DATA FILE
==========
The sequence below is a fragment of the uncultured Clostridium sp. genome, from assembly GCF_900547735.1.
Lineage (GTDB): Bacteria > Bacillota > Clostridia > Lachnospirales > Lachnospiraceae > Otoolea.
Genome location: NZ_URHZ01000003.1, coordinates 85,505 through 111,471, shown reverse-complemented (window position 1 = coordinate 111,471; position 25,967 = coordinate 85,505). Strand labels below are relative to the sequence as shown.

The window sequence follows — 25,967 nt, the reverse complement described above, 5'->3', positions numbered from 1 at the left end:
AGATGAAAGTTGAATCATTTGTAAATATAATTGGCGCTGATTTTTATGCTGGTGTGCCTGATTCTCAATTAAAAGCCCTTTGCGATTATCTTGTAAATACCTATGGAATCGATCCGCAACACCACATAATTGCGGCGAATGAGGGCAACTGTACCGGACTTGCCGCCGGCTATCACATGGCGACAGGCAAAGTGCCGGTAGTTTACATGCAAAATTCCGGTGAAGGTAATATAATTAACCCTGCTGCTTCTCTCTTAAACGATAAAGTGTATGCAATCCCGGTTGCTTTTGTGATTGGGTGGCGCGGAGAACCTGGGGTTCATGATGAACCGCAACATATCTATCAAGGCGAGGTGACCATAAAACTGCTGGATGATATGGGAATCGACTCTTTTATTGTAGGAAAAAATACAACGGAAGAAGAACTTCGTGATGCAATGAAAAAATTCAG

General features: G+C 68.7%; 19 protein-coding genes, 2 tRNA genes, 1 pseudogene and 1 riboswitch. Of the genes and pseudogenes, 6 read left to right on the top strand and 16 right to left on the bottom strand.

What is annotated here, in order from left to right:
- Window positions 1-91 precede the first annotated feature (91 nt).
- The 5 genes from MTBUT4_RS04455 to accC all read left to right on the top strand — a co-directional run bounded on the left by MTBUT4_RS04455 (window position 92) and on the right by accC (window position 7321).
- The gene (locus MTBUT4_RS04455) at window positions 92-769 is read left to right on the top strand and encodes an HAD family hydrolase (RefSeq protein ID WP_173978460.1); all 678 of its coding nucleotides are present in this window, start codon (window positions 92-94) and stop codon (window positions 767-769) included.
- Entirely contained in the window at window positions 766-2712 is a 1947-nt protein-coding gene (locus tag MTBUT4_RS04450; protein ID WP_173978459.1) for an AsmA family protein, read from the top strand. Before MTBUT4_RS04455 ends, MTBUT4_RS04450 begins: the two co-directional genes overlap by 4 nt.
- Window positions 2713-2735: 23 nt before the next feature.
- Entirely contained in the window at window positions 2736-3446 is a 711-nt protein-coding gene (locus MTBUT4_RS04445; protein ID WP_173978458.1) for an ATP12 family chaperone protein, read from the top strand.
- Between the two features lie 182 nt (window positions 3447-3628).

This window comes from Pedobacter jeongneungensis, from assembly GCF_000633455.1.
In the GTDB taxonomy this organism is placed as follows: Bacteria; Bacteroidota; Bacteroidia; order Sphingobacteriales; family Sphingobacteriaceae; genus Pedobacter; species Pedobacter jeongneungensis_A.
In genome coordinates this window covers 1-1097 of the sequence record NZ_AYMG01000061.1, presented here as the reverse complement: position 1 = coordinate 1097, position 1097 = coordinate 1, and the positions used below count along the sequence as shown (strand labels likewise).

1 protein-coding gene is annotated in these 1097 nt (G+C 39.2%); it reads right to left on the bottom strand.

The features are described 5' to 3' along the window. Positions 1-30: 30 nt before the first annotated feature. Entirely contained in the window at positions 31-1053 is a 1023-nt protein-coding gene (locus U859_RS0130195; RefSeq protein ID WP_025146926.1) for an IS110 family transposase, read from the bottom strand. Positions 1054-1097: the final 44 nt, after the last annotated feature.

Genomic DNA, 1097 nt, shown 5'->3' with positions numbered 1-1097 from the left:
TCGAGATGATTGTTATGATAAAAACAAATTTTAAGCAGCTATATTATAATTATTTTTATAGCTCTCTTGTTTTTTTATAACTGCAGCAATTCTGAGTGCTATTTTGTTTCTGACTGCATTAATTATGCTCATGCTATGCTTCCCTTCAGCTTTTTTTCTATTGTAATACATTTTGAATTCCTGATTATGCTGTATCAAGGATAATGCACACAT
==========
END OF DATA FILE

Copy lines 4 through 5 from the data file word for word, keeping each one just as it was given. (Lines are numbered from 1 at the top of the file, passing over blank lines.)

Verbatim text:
The window sequence follows — 25,967 nt, the reverse complement described above, 5'->3', positions numbered from 1 at the left end:
AGATGAAAGTTGAATCATTTGTAAATATAATTGGCGCTGATTTTTATGCTGGTGTGCCTGATTCTCAATTAAAAGCCCTTTGCGATTATCTTGTAAATACCTATGGAATCGATCCGCAACACCACATAATTGCGGCGAATGAGGGCAACTGTACCGGACTTGCCGCCGGCTATCACATGGCGACAGGCAAAGTGCCGGTAGTTTACATGCAAAATTCCGGTGAAGGTAATATAATTAACCCTGCTGCTTCTCTCTTAAACGATAAAGTGTATGCAATCCCGGTTGCTTTTGTGATTGGGTGGCGCGGAGAACCTGGGGTTCATGATGAACCGCAACATATCTATCAAGGCGAGGTGACCATAAAACTGCTGGATGATATGGGAATCGACTCTTTTATTGTAGGAAAAAATACAACGGAAGAAGAACTTCGTGATGCAATGAAAAAATTCAG